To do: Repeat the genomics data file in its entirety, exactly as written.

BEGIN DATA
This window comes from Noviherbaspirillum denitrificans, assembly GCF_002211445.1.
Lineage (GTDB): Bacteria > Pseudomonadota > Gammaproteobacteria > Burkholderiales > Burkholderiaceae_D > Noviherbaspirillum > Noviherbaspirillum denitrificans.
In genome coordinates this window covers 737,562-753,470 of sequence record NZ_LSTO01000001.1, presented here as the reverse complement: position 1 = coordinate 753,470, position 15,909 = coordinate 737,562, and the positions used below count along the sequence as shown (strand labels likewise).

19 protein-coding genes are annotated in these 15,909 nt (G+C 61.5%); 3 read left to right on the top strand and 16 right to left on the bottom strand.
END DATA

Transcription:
This window comes from Noviherbaspirillum denitrificans, assembly GCF_002211445.1.
Lineage (GTDB): Bacteria > Pseudomonadota > Gammaproteobacteria > Burkholderiales > Burkholderiaceae_D > Noviherbaspirillum > Noviherbaspirillum denitrificans.
In genome coordinates this window covers 737,562-753,470 of sequence record NZ_LSTO01000001.1, presented here as the reverse complement: position 1 = coordinate 753,470, position 15,909 = coordinate 737,562, and the positions used below count along the sequence as shown (strand labels likewise).

19 protein-coding genes are annotated in these 15,909 nt (G+C 61.5%); 3 read left to right on the top strand and 16 right to left on the bottom strand.